Archbishop Tutu: You show your humanity by how you see yourself not as apart from others but from your connection to others…God created us and said, Go now, my child. You have freedom. And God has had such incredible reverence for that freedom that God would much rather we freely went to hell than compel us to go to heaven…And God weeps until there are those who say I do want to try to do something.


For Part 1 for Ardent readers:  https://alifeofpractice.com/musings/ardent-reader-pt-1-good-stories-perennial-wisdom/

 

 

Love in action on Valentine’s Day: not about romance

heart

Valentine’s Day: reframing the irritating task in front of me as love in action made my day

Attention to ordered and effective detail comes naturally when I am writing poetry. It’s a matter of scale: a limited number of words and lines on a simple white background. Small enough that my eyes can take in the parts and the whole at the same time.

But what was in front of me this morning was something else. The day began as I chaired an online meeting of an all-volunteer committee. A key agenda item was the need for a leave of absence policy. The issues proved more complex than they originally appeared. We agreed and voted on a general direction. One member – a careful listener with a good memory – agreed to take on the word-smithing after we adjourned. We signed off.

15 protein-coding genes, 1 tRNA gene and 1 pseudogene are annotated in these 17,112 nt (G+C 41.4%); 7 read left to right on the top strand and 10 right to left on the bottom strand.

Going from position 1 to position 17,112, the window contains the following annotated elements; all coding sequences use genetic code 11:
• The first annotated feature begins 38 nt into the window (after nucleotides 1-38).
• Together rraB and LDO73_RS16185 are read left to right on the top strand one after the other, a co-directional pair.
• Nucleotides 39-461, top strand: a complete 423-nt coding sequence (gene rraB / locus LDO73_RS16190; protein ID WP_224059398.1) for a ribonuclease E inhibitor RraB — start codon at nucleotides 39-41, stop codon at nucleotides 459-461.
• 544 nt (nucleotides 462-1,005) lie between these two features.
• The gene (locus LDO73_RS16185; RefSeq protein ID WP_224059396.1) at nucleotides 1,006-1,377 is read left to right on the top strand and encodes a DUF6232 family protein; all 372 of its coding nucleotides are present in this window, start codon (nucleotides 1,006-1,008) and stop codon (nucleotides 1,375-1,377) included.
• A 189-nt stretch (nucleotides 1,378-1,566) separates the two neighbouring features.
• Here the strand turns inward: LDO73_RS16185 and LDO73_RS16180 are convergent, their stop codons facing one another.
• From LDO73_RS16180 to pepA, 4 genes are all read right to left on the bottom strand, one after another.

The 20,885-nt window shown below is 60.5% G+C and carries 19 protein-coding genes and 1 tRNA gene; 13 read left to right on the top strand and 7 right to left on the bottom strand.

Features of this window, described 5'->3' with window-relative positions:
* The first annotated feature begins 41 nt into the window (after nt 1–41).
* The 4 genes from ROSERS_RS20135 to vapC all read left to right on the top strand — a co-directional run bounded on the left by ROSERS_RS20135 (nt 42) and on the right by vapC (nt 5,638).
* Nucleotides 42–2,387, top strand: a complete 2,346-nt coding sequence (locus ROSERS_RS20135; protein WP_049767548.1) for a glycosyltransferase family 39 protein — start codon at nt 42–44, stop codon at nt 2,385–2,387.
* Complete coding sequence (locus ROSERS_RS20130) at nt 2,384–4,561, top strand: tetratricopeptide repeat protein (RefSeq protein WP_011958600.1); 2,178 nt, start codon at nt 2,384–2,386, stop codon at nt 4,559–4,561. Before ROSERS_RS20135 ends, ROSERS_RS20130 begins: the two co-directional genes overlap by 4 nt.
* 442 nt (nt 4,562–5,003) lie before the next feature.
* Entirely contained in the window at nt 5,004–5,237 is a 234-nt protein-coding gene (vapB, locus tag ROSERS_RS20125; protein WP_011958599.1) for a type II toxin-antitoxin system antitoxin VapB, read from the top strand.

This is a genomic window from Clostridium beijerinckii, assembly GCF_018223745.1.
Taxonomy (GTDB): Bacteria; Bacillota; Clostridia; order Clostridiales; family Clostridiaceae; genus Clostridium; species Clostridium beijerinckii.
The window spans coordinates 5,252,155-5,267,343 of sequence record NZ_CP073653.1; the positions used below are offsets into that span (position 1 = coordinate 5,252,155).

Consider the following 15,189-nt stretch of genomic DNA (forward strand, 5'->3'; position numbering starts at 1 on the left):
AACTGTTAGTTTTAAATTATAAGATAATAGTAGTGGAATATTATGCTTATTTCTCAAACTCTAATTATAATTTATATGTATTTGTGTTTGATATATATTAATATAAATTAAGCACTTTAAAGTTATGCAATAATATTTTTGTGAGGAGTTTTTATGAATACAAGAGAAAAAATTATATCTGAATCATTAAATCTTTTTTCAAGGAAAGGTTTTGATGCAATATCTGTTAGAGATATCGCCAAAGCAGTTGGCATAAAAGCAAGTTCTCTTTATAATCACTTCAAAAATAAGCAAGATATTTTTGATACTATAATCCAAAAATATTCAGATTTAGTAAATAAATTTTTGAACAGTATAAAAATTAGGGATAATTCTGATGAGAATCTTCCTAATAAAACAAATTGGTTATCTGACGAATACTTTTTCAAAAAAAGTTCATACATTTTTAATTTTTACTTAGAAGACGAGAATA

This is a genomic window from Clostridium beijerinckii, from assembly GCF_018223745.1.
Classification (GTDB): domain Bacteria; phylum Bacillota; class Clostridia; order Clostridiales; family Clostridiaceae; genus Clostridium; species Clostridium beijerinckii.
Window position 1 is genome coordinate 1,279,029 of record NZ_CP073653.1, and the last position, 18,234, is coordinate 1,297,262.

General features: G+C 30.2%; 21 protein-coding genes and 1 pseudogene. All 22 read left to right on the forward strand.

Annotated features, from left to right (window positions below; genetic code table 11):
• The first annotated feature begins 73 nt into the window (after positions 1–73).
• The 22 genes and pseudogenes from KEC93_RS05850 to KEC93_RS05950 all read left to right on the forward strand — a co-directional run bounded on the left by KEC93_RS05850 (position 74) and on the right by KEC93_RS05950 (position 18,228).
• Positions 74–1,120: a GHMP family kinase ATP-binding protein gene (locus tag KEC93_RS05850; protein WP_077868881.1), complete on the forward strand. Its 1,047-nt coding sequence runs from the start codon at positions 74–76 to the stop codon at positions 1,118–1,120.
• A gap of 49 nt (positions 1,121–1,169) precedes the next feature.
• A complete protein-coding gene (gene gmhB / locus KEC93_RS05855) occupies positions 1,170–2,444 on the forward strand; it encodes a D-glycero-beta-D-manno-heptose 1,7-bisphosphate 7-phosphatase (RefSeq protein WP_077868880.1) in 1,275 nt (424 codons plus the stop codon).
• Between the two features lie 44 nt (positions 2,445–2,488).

Over the next few hours twenty emails flew back and forth on this thread. Twenty. Including a new voice that was not part of the online discussion but is vital to include. Half a dozen additional considerations raised. Lots of parts. Moving parts.

My irritation rose. I was losing sight of the whole. And losing touch with impeccability: in this instance, our collective intention to craft a policy that would bring clarity, closure where necessary, and serve both the individual volunteers and the work of community-building that is our passion.

Pause.

Reframe.

This is Valentine’s Day.

What better day for love in action?